Properties, Methods, and Events, Oh, My!

The design of .NET, however, doesn't stop at the Internet interface level. The same programming model used to access remote services will also be used to utilize local services and internal business logic. In other words, the programming paradigm will be the same throughout the construction and design of the application.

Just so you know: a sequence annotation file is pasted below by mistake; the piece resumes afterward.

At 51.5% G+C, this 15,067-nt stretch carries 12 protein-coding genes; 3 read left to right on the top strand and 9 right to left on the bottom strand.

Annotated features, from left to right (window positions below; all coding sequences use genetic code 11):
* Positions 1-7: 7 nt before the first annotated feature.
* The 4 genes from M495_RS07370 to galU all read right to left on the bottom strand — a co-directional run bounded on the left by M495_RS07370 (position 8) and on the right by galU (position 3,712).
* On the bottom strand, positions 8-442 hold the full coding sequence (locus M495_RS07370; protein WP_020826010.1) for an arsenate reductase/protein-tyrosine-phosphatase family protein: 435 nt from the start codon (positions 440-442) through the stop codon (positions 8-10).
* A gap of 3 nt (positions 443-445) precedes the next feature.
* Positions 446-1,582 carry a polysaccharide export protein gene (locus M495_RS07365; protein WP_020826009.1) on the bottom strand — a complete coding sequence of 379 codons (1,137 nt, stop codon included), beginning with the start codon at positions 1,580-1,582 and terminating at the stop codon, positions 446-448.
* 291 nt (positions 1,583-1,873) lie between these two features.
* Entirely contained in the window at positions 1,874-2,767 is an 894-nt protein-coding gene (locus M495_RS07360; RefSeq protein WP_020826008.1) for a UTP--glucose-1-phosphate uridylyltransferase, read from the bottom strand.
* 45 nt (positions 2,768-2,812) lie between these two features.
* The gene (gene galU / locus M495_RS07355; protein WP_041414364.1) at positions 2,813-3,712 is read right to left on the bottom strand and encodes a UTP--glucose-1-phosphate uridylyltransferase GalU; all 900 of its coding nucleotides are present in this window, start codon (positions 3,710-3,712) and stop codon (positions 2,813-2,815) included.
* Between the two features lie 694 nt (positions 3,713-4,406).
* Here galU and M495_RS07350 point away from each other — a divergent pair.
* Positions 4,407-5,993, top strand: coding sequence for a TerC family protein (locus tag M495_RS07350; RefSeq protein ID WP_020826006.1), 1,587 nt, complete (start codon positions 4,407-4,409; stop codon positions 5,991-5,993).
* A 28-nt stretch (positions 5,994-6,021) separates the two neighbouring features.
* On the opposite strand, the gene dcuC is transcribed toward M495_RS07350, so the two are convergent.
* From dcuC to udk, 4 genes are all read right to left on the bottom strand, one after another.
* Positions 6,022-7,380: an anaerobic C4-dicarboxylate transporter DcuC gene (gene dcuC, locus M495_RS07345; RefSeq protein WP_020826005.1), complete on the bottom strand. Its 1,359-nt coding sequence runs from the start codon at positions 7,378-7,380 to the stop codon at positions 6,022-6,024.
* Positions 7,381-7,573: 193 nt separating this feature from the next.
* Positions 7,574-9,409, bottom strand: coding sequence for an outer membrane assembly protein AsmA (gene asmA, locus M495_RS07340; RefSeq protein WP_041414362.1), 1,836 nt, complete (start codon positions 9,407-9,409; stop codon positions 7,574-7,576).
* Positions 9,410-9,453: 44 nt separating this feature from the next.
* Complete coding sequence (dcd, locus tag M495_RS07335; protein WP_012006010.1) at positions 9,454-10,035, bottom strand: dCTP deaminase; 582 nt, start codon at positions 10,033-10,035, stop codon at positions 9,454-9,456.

The intent is to create a pervasive, component-oriented programming model. It doesn't matter whether the application is displaying a remote translation service, the local file system, or a dialog box. All of these support the same general, component-oriented interface: properties, methods, and events. The programming language support of .NET allows easy and consistent access to any other component, regardless of what programming language it was developed in. And all programming languages are equal citizens. A Visual Basic application can call a method in a component written in C++, and can catch events from an application written in Cobol. And at no time is any one of these participants aware that another is written in any other language.